With spin-bowling especially wrist spinning (Adil Rashid link) there’s a good chance that when you’re learning you’re going to get smashed to all quarters of the ground by tail-enders, middle order players and openers at some point. To some extent this sorts the wheat from the chaff, only those that are tough enough mentally are going to survive such encounters and be able to pick themselves up and turn up for the next game and give it another go. Adil Rashid being a perfect example of the mental toughness required to be a Wrist Spinner.
But, what you don’t need as a spin bowler is the same crap when you’re practicing. Clarrie Grimmett famously practiced in isolation, having a net in his back yard where he practiced all of the time. He never practiced in the nets against batsmen in the Aussie team because he knew that he’d meet them again in domestic games in the
I too completely agree with Grimmett and have very little time for bowling in nets as I recognise the same issues and find it a pointless and soul destroying exercise, especially if you do it without any specific intention or outcome.
The ECB similarly warn of the same problems with young spin-bowlers…
Time and again spin bowlers
for batsmen in the net
environment, but if spinners
are to develop effectively
coaches and the bowlers
themselves have to find time
for quality specific practice.
A spin bowler needs to have a bag of balls or at least a fence behind the stumps. I used to have 24 balls and would bowl 24 from one end then collect them up and bowl from that end for hours on end. Over the years I’ve developed different ways of doing it, but believe it’s essential to have several balls so that you can bowl in overs. Six balls would be a minimum if you’re bowling in nets as the collection of the balls kind of replicates the break between the over at the other end and yours.
2 Player method (Bowler and batsman).
If a spinner is to bowl in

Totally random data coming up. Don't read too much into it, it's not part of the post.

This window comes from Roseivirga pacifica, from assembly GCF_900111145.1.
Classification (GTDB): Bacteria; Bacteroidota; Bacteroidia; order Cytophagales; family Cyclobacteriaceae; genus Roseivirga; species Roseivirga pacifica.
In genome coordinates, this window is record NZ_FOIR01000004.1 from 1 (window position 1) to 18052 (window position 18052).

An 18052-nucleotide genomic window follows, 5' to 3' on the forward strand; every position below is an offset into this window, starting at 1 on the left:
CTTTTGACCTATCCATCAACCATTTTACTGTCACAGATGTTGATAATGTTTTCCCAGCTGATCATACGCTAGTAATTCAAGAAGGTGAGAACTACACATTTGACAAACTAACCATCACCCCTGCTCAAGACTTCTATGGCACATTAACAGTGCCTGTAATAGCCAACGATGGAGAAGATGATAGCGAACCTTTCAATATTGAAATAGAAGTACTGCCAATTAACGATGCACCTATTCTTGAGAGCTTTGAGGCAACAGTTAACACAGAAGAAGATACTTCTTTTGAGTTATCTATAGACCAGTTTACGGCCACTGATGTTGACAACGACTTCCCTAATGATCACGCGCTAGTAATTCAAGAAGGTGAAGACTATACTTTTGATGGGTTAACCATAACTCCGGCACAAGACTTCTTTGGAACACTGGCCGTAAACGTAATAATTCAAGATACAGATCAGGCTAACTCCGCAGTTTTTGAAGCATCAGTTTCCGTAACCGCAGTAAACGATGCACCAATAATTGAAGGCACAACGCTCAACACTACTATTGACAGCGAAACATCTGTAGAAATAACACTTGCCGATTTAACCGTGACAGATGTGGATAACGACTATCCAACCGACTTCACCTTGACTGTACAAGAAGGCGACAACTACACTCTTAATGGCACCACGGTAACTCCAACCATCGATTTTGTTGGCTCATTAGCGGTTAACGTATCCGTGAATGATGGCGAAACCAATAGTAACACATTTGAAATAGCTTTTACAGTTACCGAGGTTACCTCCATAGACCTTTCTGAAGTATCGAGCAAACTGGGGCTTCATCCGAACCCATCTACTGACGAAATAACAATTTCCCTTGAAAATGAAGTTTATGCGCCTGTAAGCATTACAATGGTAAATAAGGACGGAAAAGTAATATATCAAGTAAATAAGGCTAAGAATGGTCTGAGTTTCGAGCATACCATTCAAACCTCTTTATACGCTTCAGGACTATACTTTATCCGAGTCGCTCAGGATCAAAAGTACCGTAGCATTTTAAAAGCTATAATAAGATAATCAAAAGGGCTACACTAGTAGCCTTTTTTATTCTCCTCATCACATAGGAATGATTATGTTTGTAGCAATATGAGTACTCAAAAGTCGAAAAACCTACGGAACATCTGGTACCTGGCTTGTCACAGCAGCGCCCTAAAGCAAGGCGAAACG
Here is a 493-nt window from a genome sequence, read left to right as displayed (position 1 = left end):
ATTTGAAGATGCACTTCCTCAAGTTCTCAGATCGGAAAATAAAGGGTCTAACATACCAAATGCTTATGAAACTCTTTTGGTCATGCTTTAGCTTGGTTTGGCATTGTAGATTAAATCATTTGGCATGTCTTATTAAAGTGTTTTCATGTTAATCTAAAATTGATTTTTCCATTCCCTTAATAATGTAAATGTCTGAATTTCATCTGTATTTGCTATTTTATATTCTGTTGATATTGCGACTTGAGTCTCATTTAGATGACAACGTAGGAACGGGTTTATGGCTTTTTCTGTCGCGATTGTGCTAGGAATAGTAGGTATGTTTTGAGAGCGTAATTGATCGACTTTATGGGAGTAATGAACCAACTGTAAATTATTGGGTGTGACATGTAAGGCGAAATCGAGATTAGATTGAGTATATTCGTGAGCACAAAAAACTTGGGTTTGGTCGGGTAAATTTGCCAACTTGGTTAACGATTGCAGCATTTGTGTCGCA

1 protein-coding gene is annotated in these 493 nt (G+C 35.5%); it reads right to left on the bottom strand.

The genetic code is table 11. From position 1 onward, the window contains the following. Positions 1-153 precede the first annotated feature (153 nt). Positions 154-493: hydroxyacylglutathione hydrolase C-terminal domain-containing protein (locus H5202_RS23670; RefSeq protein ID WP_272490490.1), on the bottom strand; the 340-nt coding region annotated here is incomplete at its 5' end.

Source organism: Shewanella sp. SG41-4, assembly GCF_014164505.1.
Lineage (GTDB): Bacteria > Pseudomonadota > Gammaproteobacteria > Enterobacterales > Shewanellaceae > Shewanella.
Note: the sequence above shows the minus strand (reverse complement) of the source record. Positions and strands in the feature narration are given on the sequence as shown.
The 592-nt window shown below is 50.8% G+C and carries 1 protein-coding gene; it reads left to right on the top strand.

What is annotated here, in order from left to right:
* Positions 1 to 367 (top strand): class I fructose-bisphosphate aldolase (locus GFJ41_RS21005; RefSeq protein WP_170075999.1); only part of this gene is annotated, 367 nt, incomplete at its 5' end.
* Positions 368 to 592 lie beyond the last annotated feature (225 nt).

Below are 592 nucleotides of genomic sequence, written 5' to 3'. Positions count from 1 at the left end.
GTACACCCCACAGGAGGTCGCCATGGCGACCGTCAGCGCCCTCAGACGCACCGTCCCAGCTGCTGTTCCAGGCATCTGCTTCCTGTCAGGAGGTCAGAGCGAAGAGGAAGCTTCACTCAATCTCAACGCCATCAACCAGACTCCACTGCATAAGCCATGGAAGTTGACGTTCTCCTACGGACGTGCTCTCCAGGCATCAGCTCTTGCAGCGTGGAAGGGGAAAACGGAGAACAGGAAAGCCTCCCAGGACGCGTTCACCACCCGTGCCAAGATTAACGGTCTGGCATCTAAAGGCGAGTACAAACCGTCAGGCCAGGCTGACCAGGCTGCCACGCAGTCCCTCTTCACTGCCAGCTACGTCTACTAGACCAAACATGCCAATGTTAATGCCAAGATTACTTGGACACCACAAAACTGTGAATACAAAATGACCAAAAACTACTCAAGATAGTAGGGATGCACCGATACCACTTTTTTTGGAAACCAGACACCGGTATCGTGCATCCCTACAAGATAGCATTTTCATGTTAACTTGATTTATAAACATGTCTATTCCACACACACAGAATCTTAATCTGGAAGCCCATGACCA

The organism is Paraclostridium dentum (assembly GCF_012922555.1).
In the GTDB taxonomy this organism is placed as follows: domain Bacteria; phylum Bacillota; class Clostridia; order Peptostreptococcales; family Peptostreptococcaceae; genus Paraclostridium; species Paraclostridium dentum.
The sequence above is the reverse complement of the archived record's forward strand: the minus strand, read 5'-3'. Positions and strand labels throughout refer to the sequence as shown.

coach should seek to make
the practice as close to a
match simulation as possible
for both the batsman and the
bowler. Fields should be
identified, goals set, overs
bowled, scores kept, coaches
should umpire and rewards
should be given for wicket taking.
This method for the spin bowler is a far more preferable approach. We have a collection of balls e.g. 24 and we practice on an artificial wicket or a wicket set aside specifically for practice. Using 10 cones or anything you have at hand the bowler set his/her initial field. A target is set e.g. the batsman has to score 50 runs off of 48 balls to win and the bowler has to take x amount of runs or what-ever combination you feel is reasonable for each player. Between the two players you make decisions as to how many runs the ball goes for or whether it’s fielded or caught. Better still if there’s a coach or a neutral 3rd person they keep a tally of the score/wickets. The field can be re-set and the bowler should be encouraged to make observations as to where the ball is being hit and make decisions with regards the field as to where a gap may be left and the ball bowled in order to encourage the shot that’s required to gain runs through that vacant area, but bowled in such a way that it’s tactically advantageous to the bowler…
This field for instance may be set for a batsman that's been seen in the first over as struggling to play the ball being bowled coming round the wicket (Right - arm Leg Break). Warne advocates in the first over, extending potentially into the 2nd over that you bowl from different positions on the crease in order to ascertain the strengths and weaknesses of the batsman's approach.
4th Oct - not a lot in this section yet, but I've just found a couple of really good but obscure video from Zambia
And this one...